For property buying newbies, the world of house buying can seem like everyone else is speaking a language you’ve never heard before, and the whole process can all seem terribly daunting. And rightfully so; there’s a lot to it, from how to make an offer to whether you can even make an offer for the type of purchase you’re entering.
Don’t let it put you off. Get smart and get house shopping. Here are 8 common myths, demystified.
If your offer has been accepted, the house is yours
Generally, sales for first home buyers and also many subsequent home buyers also hinge on finances and insurance being satisfied for the bank. Then, of course, the deposit, which is a pre-determined amount named in the sales and purchase agreement, must be paid.
Once all these boxes have been ticked, then yes - the house is yours on paper (this is called “going unconditional”.) Settlement day, when your money goes to the seller and your lawyer places the keys in your hands, is when you truly own your house.
Once your offer has been accepted, another buyer with a better offer can take your sale
Although your conditional offer has been accepted, the deal isn’t signed and sealed until you’ve gone unconditional, so the property will technically still be on the market.
In some cases a seller may add a ‘cash out’ clause to the sale and purchase agreement. This means that if a better offer is presented before you’ve satisfied your conditions, you’ll be given a set amount of time (e.g. three days) to either satisfy or waive any outstanding conditions and pay the deposit. Even if the other offer is $100k more than yours, if you’re able to satisfy your conditions by the deadline the property is yours - first in first served! As always, go through your sale and purchase agreement with your lawyer before you sign it, so you know what you’re dealing with.
I have to pay the real estate agent
Technically a real estate agent works for the seller not the buyer, so the seller is the one who’ll owe the agent a percentage cut of the final sale, which is agreed in the contract between the vendor and their agent. If you choose to hire a buyers’ agent, which is rare in New Zealand but available in some regions, then yes you’ll have to pay them an amount which you will have already agreed.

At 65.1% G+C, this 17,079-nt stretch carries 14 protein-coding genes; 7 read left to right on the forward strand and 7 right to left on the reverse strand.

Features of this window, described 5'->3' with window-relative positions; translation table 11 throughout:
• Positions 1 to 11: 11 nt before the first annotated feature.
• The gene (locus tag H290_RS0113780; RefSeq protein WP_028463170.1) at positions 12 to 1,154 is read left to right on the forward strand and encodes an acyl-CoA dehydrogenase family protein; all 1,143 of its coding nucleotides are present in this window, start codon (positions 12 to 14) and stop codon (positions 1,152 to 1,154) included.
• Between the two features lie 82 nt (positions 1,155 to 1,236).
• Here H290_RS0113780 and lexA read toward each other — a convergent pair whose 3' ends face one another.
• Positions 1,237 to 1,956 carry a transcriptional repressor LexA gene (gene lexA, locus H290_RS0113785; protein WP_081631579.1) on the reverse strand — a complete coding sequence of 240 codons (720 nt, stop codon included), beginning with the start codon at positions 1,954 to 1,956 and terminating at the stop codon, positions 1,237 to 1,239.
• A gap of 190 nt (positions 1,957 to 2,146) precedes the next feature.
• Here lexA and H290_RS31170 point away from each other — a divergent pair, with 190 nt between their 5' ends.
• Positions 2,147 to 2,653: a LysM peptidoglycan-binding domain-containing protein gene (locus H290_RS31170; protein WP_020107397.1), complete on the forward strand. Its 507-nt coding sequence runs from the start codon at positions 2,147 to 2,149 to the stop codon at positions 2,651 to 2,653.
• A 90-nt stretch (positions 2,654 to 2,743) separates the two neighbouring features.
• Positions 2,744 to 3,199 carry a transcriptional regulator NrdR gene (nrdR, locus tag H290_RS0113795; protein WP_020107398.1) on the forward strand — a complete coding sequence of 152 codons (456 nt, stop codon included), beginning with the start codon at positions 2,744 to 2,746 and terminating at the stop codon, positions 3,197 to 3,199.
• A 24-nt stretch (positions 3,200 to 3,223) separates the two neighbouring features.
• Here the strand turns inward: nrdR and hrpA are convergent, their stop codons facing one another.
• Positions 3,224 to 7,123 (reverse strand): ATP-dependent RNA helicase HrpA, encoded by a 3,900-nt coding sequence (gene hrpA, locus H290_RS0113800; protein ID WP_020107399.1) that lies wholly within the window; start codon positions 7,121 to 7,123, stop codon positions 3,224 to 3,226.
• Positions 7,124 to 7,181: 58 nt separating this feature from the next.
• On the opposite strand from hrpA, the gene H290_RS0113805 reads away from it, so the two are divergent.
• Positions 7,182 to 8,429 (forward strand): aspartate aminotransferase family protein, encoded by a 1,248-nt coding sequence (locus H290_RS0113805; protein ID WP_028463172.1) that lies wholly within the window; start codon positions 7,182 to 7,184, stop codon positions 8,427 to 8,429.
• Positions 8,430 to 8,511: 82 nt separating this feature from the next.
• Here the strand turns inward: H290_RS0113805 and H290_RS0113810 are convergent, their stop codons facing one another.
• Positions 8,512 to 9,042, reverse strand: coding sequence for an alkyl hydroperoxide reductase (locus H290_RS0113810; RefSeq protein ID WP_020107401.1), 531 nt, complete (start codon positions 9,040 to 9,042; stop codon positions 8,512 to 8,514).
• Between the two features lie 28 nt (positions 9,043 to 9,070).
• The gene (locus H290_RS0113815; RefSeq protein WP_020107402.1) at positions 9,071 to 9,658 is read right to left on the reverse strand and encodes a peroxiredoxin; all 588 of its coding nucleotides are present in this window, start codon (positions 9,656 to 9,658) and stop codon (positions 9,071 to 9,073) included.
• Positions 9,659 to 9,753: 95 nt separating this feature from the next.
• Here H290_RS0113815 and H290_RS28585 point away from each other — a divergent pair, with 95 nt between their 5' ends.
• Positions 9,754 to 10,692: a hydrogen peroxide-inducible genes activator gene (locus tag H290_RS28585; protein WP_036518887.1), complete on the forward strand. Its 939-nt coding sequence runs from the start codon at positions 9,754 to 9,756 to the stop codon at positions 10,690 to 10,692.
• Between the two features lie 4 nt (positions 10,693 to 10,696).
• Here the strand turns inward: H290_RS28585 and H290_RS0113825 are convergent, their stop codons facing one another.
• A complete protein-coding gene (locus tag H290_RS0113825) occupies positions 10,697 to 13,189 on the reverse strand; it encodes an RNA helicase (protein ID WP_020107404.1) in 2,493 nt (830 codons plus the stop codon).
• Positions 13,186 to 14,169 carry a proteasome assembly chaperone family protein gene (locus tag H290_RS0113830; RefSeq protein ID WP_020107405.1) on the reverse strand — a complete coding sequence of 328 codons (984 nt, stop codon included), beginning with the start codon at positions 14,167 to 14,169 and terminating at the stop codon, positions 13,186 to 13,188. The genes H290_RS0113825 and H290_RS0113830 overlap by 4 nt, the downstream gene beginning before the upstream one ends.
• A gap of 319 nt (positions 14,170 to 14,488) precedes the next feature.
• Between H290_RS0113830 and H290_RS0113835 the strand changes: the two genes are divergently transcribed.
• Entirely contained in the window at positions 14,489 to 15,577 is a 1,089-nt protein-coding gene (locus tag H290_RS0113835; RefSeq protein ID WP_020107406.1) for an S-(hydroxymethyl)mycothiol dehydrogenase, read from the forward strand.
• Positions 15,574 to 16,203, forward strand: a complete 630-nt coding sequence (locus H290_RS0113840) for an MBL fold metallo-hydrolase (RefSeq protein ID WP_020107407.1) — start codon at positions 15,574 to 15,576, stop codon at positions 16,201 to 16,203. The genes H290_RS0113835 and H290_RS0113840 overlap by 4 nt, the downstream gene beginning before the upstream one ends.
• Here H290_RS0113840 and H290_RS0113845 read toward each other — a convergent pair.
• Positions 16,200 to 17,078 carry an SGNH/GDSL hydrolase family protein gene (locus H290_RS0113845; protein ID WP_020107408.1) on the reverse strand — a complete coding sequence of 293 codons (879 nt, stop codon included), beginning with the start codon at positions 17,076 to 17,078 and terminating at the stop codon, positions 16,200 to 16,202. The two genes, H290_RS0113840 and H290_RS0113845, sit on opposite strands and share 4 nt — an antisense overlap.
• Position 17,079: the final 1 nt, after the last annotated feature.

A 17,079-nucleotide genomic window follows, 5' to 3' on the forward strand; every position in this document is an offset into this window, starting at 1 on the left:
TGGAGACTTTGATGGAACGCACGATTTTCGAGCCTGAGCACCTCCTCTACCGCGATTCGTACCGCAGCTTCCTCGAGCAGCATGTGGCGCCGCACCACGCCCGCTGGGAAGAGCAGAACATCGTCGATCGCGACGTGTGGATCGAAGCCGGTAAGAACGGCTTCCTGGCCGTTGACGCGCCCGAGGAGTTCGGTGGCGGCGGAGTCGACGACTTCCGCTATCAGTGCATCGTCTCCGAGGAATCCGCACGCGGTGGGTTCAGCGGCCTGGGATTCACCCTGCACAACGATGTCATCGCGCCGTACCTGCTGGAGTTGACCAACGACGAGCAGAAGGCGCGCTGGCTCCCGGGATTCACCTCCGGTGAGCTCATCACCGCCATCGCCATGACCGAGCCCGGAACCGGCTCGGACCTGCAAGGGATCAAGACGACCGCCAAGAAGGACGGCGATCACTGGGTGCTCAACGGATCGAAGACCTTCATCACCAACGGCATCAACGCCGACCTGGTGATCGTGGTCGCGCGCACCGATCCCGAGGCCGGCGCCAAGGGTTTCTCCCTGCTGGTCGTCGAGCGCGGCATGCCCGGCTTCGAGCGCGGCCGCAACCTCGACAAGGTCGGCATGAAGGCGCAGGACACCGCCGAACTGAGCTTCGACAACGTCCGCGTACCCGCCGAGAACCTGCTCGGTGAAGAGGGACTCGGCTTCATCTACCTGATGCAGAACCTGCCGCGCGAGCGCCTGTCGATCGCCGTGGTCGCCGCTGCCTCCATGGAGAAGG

Buying privately will save me money
Potentially, entering a private sale can save you money because the seller doesn’t need to account for an agents’ cut. But don’t be fooled. In order to know whether the seller is offering you a genuinely great deal you’ll need to know what other, similar houses are selling for in your area, and why. Educate yourself by going to open homes, looking at recent sale statistics, and rateable values which are freely available on Trade Me's Property Insights. Only then can you be more confident that this private sale is saving you a bit of coin.
I must have a 20% deposit
Not necessarily. First home buyers using the Government’s Welcome Home Scheme only need 10% of the purchase price. Or, using KiwiSaver, you could be eligible for a first home buyers’ grant to top up your savings that allows you to reach those dizzying heights of 20%.
Once I've saved the 20% deposit, I'm set
Sorry, no. You’ll also need to set funds aside for reports such as a building report, LIM and valuation. And those are just the standard reports - you may require more to satisfy your lender. In very hot housing markets, where auctions are the norm or unconditional offers are the only way to get in, you may have to buy more than one report on more than one house. You’ll also need to prove to your lender that you can cover the regular home loan repayments. Then there’s insurance, moving costs and utility set-up bills… keep topping up that swear jar and you’ll have funds for a new letterbox in no time!
I have to fix my mortgage for 30 years
Not necessarily. If 30 years works best for you, then that’s an option. However, using advice of brokers and lenders, many mortgage holders fix for far less than that - and may even have two or more split loans at different interest rates and time periods. This gives them the flexibility to cover their bases with changing interest rates, and also for those who plan to break their mortgage to buy another property, which can incur some pretty hefty penalties.
Problems with my new house are at the previous owner's cost
Once you’ve gone unconditional, the house and any problems with it are pretty much yours. If you bought a lemon, you’re responsible when things go sour. The saying ‘buyer beware’ is a dead giveaway.
To ensure you uncover every problem well before making an offer, ask the agent every awkward question you can think of (they’re obliged to disclose any problems they know about if asked directly), get the experts in and use your gut instinct - houses should not smell, walls should not have cracks, roofs shouldn’t leak and mould is a no-no. This is no time to be quiet and polite; flush toilets, turn on showers, start ovens, stomp on floors, open closets to your heart’s content.
That said, absolutely do a pre-settlement inspection before you settle on the property - if the heatpump’s taken a walk or there are fresh holes in the lounge wall since you went unconditional, your lawyer can negotiate with the vendor’s lawyer for repairs or compensation before settlement.